Strange behavior on LPF

Discussion in 'General Electronics Chat' started by André Ferrato, Jul 14, 2015.

  1. André Ferrato

    Thread Starter Member

    Apr 5, 2015
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    Can someone explain this phenomenon for me ? It seens something related with the Parallel Resistance of the Inductor... The default for Proteus is 1M ohm, when i lower it, the filter seens more like a LPF and not that weird bandpass.

    Sem Título-1.jpg
     
  2. Hypatia's Protege

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    In a perfect 'world' wherein the reactors exhibit pure reactance purely of the indicated sign and value, the function of the circuit is, indeed, that of a low-pass filter...

    Thus it seems that parasitic 'parallel' capacitance in L1 and/or parasitic 'series' inductance in C1 'come into play' above ~5MHz

    Please note that the theoretic F(R) of the attached circuit ~159Hz

    As a side note -- Inasmuch as parasitic 'quantities' are unspecified and largely unpredictable ('component-to-component') and, hence, poorly modeled -- You are advised to regard simulated results of such behavior with caution...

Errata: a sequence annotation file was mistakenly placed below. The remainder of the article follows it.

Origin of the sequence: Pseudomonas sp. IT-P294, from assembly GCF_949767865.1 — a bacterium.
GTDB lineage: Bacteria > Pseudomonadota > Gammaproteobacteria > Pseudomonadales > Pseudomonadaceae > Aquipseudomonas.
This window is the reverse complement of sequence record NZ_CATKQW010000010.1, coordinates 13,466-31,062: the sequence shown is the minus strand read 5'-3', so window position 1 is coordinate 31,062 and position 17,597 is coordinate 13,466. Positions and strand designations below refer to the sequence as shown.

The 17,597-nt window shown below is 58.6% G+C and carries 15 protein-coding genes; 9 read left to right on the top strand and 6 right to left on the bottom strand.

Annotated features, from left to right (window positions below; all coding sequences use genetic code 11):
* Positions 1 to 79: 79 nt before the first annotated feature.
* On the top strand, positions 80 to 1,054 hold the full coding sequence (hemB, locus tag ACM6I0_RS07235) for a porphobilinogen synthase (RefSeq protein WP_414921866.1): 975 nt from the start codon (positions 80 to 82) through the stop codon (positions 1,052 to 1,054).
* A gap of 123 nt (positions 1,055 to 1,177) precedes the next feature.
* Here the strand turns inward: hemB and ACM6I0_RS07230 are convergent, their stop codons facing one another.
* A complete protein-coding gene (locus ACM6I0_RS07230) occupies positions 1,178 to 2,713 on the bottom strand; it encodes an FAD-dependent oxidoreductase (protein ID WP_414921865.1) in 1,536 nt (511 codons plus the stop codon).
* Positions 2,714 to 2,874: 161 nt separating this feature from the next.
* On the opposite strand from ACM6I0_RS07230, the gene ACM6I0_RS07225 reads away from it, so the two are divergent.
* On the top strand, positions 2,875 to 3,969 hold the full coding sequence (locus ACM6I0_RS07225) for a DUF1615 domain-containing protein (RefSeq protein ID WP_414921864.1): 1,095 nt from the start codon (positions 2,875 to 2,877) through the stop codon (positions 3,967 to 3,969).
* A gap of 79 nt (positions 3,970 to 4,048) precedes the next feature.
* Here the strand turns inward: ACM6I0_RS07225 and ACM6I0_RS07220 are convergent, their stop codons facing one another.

Best regards
    HP
     
    Last edited: Jul 15, 2015
  3. #12

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    Same answer, different way of saying it:
    This circuit analysis is an exquisite example of the fact that inductors have parasitic capacitance (in parallel) and capacitors have parasitic inductance (in series). Of particular note is the failure of the electrolytic capacitor in the range between 1MHz and 10 MHz because this is typical, and in the correct frequency range, of real components you can buy today.
     
  4. MikeML

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    Quite well behaved in LTSpice...

    247.gif
     
  5. #12